"Every blessing ignored becomes a curse."--- Paulo Coelho



                  Midweek Motif ~ Blessings




Blessing is a gift of bliss, affirmation, hope and inspiration bestowed upon a person.

Let’s find out who showers Blessings even in these days of guilt, abuse, greed, misery, crimes and cares.  

Sometimes we are at the receiving end and sometimes giving.

Capture your Blessings in your lines today.


The Negro Mother

By Langston Hughes

 Children, I come back today 

To tell you a story of the long dark way
 
That I had to climb, that I had to know 

In order that the race might live and grow.

 
Look at my face -- dark as the night -- 

Yet shining like the sun with love's true light.



I am the dark girl who crossed the red sea 

Carrying in my body the seed of the free.

 
I am the woman who worked in the field 

Bringing the cotton and the corn to yield.



 I am the one who labored as a slave,
 
Beaten and mistreated for the work that I gave -- 

Children sold away from me, I'm husband sold, too.


 No safety , no love, no respect was I due.



Three hundred years in the deepest South: 

But God put a song and a prayer in my mouth .

 
God put a dream like steel in my soul.

 
Now, through my children, I'm reaching the goal.

 
 
Now, through my children, young and free, 

I realized the blessing deed to me.


                                 (The rest is here)



Thanksgiving

By Ella Wheeler Wilcox
We walk on starry fields of white  And do not see the daisies;  For blessings common in our sight  We rarely offer praises.  We sigh for some supreme delight  To crown our lives with splendor,  And quite ignore our daily store  Of pleasures sweet and tender. Our cares are bold and push their way  Upon our thought and feeling.  They hang about us all the day,  Our time from pleasure stealing.  So unobtrusive many a joy  We pass by and forget it,  But worry strives to own our lives  And conquers if we let it. There's not a day in all the year  But holds some hidden pleasure,  And looking back, joys oft appear  To brim the past's wide measure. But blessings are like friends, I hold,  Who love and labor near us.  We ought to raise our notes of praise  While living hearts can hear us. Full many a blessing wears the guise  Of worry or of trouble.  Farseeing is the soul and wise  Who knows the mask is double.  But he who has the faith and strength  To thank his God for sorrow  Has found a joy without alloy  To gladden every morrow. We ought to make the moments notes  Of happy, glad Thanksgiving;  The hours and days a silent phrase  Of music we are living.  And so the theme should swell and grow  As weeks and months pass o'er us,  And rise sublime at this good time,  A grand Thanksgiving chorus.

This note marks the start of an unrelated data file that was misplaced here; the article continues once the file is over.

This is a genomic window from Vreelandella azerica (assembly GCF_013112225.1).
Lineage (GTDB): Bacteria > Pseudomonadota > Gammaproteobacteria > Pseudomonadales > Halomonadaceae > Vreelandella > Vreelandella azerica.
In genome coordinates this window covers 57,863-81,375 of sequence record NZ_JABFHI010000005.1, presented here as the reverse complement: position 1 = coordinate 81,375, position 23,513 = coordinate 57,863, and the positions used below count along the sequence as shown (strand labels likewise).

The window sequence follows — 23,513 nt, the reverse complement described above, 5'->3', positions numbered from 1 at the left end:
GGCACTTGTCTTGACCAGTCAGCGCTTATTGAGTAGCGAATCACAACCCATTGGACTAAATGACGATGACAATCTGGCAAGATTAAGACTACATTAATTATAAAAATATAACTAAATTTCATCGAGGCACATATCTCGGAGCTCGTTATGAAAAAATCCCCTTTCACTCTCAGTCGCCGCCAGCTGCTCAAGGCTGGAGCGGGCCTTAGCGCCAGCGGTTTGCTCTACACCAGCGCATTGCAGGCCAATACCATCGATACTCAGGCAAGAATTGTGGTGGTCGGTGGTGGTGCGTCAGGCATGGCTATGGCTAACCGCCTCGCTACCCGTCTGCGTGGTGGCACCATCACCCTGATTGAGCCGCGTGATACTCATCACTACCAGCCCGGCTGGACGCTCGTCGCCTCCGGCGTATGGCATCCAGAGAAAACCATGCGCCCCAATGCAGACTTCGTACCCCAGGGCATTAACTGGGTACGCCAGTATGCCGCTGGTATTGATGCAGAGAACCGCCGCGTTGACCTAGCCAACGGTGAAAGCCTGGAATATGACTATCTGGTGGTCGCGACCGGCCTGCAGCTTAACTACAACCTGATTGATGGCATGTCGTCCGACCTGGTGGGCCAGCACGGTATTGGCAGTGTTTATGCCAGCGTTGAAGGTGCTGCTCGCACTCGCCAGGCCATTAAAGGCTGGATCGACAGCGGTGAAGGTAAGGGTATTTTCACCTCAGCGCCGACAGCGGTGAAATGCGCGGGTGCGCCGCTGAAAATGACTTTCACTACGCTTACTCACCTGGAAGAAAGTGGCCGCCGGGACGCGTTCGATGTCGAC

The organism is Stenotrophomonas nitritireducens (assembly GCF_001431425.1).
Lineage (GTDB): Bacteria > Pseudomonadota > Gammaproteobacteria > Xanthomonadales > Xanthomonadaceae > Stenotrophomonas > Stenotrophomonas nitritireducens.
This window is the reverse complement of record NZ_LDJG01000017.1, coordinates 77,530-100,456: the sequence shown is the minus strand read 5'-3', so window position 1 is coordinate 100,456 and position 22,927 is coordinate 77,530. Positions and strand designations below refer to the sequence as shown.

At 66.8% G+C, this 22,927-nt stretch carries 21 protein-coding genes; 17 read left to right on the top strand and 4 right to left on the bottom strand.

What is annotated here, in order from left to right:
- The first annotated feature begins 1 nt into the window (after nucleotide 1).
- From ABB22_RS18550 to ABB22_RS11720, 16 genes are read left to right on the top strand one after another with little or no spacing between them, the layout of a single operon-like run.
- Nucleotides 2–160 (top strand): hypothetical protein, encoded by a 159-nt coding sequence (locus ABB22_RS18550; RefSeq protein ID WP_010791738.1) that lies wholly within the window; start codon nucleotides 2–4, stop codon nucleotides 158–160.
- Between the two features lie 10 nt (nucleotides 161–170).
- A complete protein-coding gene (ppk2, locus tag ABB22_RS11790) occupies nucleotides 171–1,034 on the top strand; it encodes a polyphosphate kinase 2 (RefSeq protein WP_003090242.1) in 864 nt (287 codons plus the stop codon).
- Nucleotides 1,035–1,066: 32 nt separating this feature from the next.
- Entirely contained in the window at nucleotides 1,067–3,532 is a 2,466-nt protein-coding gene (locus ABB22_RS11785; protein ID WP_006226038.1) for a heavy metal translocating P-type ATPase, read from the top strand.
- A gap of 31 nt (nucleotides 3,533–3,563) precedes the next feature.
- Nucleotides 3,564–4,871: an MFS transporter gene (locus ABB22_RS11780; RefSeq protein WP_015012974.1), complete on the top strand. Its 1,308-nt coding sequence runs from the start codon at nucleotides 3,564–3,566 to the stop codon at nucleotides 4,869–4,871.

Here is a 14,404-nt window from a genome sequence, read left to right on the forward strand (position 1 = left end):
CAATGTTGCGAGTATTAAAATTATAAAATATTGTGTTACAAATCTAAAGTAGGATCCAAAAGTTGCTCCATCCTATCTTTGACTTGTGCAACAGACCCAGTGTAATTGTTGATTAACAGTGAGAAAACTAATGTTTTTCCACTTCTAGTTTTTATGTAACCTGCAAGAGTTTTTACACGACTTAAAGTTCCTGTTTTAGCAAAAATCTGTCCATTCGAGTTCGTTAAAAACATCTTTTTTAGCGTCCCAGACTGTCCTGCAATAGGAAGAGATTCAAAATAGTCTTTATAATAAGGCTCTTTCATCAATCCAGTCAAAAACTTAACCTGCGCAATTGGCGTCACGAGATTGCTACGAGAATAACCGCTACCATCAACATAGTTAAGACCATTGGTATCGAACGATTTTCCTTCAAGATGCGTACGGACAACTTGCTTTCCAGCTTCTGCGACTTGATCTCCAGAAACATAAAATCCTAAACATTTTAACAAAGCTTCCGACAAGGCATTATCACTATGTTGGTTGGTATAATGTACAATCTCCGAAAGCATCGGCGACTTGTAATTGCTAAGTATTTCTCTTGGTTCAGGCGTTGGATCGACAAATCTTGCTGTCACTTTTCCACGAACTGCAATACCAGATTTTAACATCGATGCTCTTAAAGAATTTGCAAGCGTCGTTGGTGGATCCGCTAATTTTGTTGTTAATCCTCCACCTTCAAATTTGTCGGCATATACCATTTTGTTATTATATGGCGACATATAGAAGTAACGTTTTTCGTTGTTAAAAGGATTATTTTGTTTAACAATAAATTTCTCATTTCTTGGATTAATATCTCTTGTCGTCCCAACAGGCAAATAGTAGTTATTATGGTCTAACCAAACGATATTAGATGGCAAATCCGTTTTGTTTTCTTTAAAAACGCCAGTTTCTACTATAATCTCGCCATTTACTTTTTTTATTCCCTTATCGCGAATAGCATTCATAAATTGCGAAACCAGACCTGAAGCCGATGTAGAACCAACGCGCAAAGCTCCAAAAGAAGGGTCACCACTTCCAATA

No. 5

By Boris Chichibabin
(Translated by Richard McKane)
May the lord grant you that from root to crown
the parting may be a gathering point without disaster.
For those who leave—a parting greeting.
For those who stay—brotherhood and sisterhood.
Remember our winter snows
in the hot foreign lands.
The train whistles for those going away.
Retribution for those who stay.
Both good and evil fate
are apportioned rationally.
I understand those who leave,
I know those who stay.
The limit of the soul is Old Russia’s pain,
bells chiming to each other the origins,
(I don’t argue with those who leave,
I remain with those who stay.)
Give us who live with snowstorms and ice,
you who do not judge and forgetful,
love to those who leave,
hope to those who stay.
He who is weak, and he who is stern
each chooses between:
the sword and work of leaving,
the hope or remaining.
But according to the covenant of Sabaoth
at the end of this very road,
there is Sinai for those who leave,
and Golgotha for those who stay…

I am tired of making snap judgments,
of measuring the immeasurable with the temporal.
Sadness to those who leave.
Faithfulness to those who stay.
Please share your new poem using Mr. Linky below and visit others in the spirit of the community
(Next week Susan's Midweek Motif will be ~ Conquest )

Monday, August 22, 2016

BLOG OF THE WEEK ~ A CHAT ON POETRY AND FAITH WITH SUMANA ROY

This week, my friends, we are bringing  you a very special chat. Our wonderful staff member and friend, Sumana Roy, who writes at SUMANAR / LEKHA, sadly lost her cherished only daughter in January of 2015. She has written very movingly of her grief and her faith ever since, in poems that leave me breathless with admiration, at her courage and the depth of her faith. I asked Sumana if she might feel ready to talk about writing one's way through such a grievous loss. Though it pained her to write about it, she graciously agreed. For this chat, I think a strong cup of tea is in order, for comfort, and I suggest some Kleenex close by. Let's begin.






Sherry: Sumana, I am moved by your willingness to have this chat, in which we will honor your daughter, mourn her untimely loss, and talk about the faith and courage it takes to walk through such a devastating bereavement and remain standing.